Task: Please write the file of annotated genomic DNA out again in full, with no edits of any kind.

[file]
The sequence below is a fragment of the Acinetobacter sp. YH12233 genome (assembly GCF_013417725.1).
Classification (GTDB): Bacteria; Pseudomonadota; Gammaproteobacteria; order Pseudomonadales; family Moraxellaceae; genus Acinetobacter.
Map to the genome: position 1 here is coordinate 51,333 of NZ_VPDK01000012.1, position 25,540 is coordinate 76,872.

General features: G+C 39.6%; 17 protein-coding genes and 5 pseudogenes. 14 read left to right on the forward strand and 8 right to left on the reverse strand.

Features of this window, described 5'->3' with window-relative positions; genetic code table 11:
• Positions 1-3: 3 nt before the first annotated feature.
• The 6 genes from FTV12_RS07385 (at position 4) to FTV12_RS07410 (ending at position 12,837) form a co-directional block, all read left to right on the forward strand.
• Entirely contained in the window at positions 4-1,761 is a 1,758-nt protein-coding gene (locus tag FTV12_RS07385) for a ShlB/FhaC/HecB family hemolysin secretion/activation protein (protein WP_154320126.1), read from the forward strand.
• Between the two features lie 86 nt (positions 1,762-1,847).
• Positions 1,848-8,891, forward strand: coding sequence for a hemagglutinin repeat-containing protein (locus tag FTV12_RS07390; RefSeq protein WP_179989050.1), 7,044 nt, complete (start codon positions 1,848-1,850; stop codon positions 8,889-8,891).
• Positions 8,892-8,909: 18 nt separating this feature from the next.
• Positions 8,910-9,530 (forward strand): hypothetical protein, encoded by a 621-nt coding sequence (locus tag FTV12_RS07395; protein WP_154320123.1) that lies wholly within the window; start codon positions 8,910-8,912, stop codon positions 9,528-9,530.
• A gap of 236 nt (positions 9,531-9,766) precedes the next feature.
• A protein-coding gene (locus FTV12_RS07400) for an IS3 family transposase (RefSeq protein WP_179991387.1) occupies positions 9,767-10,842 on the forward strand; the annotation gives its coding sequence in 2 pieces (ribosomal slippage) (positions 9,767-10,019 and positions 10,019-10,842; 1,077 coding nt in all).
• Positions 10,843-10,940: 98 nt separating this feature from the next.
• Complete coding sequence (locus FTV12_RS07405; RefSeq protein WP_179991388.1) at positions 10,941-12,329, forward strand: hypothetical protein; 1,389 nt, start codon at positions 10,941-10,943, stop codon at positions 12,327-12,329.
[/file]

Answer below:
The sequence below is a fragment of the Acinetobacter sp. YH12233 genome (assembly GCF_013417725.1).
Classification (GTDB): Bacteria; Pseudomonadota; Gammaproteobacteria; order Pseudomonadales; family Moraxellaceae; genus Acinetobacter.
Map to the genome: position 1 here is coordinate 51,333 of NZ_VPDK01000012.1, position 25,540 is coordinate 76,872.

General features: G+C 39.6%; 17 protein-coding genes and 5 pseudogenes. 14 read left to right on the forward strand and 8 right to left on the reverse strand.

Features of this window, described 5'->3' with window-relative positions; genetic code table 11:
• Positions 1-3: 3 nt before the first annotated feature.
• The 6 genes from FTV12_RS07385 (at position 4) to FTV12_RS07410 (ending at position 12,837) form a co-directional block, all read left to right on the forward strand.
• Entirely contained in the window at positions 4-1,761 is a 1,758-nt protein-coding gene (locus tag FTV12_RS07385) for a ShlB/FhaC/HecB family hemolysin secretion/activation protein (protein WP_154320126.1), read from the forward strand.
• Between the two features lie 86 nt (positions 1,762-1,847).
• Positions 1,848-8,891, forward strand: coding sequence for a hemagglutinin repeat-containing protein (locus tag FTV12_RS07390; RefSeq protein WP_179989050.1), 7,044 nt, complete (start codon positions 1,848-1,850; stop codon positions 8,889-8,891).
• Positions 8,892-8,909: 18 nt separating this feature from the next.
• Positions 8,910-9,530 (forward strand): hypothetical protein, encoded by a 621-nt coding sequence (locus tag FTV12_RS07395; protein WP_154320123.1) that lies wholly within the window; start codon positions 8,910-8,912, stop codon positions 9,528-9,530.
• A gap of 236 nt (positions 9,531-9,766) precedes the next feature.
• A protein-coding gene (locus FTV12_RS07400) for an IS3 family transposase (RefSeq protein WP_179991387.1) occupies positions 9,767-10,842 on the forward strand; the annotation gives its coding sequence in 2 pieces (ribosomal slippage) (positions 9,767-10,019 and positions 10,019-10,842; 1,077 coding nt in all).
• Positions 10,843-10,940: 98 nt separating this feature from the next.
• Complete coding sequence (locus FTV12_RS07405; RefSeq protein WP_179991388.1) at positions 10,941-12,329, forward strand: hypothetical protein; 1,389 nt, start codon at positions 10,941-10,943, stop codon at positions 12,327-12,329.